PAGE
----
Larson, who led a race-high 61 laps, tried to block Aric Almirola after the restart and the contact caused Larson to spin and trigger an 18-car accident. Logano, who had led 28 laps, was also knocked out in the race.

It was a task to complete the race after that accident as restart after restart in overtime was halted by another accident. During the caution period following the third overtime, Elliott was black-flagged because the right-side window panel had fallen from his car. As he sat on pit road, cameras followed a crew member make a mad dash on foot back to the team hauler, where he directed a second crew member back to pit road with the needed part.

Another camera filmed members of another JR Motorsports team cheering on the effort.

Elliott, who led 17 laps, finished 12th.

The five overtimes — and a red flag of five minutes, 27 seconds — pushed the race 23 laps past the scheduled distance and forced teams to desperately conserve fuel after each caution.




Saturday from the 2.5-mile Daytona International Speedway (starting position in parentheses):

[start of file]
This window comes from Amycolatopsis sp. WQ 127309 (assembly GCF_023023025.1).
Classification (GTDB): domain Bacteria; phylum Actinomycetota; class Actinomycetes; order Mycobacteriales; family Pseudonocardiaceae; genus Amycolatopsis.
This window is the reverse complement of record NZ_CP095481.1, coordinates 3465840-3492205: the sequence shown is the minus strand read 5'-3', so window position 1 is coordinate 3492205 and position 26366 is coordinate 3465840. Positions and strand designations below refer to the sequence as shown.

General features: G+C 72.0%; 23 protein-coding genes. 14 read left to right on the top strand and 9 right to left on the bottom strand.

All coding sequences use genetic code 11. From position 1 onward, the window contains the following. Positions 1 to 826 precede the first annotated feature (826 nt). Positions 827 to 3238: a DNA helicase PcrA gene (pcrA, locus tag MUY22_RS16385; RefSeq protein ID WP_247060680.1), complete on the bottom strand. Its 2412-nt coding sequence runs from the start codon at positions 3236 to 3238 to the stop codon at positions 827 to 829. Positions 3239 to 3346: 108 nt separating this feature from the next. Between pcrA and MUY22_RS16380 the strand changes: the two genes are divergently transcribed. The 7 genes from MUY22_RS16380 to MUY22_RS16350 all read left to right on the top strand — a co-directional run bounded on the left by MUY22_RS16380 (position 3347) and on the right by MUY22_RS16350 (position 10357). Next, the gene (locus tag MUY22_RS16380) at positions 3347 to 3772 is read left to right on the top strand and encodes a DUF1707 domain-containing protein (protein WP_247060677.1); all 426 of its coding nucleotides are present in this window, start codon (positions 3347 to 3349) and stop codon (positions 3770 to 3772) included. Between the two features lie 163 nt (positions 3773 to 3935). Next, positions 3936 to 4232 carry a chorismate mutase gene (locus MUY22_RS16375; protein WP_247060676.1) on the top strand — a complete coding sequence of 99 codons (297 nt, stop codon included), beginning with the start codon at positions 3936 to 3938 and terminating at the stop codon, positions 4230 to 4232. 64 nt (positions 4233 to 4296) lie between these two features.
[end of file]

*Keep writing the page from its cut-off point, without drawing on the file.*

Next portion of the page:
1. (9) Tyler Reddick, Chevrolet, 143 laps, 0 rating, 50 points.

2. (11) Elliott Sadler, Chevrolet, 143, 0, 41.

3. (15) Ryan Reed, Ford, 143, 0, 34.

4. (27) Kaz Grala, Ford, 143, 0, 33.

5. (25) Garrett Smithley, Chevrolet, 143, 0, 32.

6. (4) Spencer Gallagher, Chevrolet, 143, 0, 39.

7. (6) Ryan Truex, Chevrolet, 143, 0, 35.

8. (17) Daniel Suarez, Toyota, 143, 0, 0.

9. (23) Ross Chastain, Chevrolet, 143, 0, 28.

10. (18) Brandon Jones, Toyota, 143, 0, 27.

11. (31) Jeff Green, Chevrolet, 143, 0, 26.

12. (8) Chase Elliott, Chevrolet, 143, 0, 0.

13. (30) Caesar Bacarella, Chevrolet, 143, 0, 24.

14. (14) Cole Custer, Ford, 143, 0, 24.

15. (35) Stephen Leicht, Toyota, 143, 0, 22.

16. (24) Jeremy Clements, Chevrolet, 143, 0, 21.

17. (32) David Starr, Chevrolet, 143, 0, 20.

18. (37) JJ Yeley, Chevrolet, 143, 0, 19.

19. (39) Matt Tifft, Chevrolet, 143, 0, 18.

20. (26) Vinnie Miller, Chevrolet, 143, 0, 17.

21. (21) Ryan Sieg, Chevrolet, 143, 0, 16.

22. (40) Josh Williams, Chevrolet, 143, 0, 15.

23. (16) Joe Nemechek, Chevrolet, 143, 0, 0.

24. (22) Alex Labbe, Chevrolet, 142, 0, 13.

25. (34) Spencer Boyd, Chevrolet, 142, 0, 12.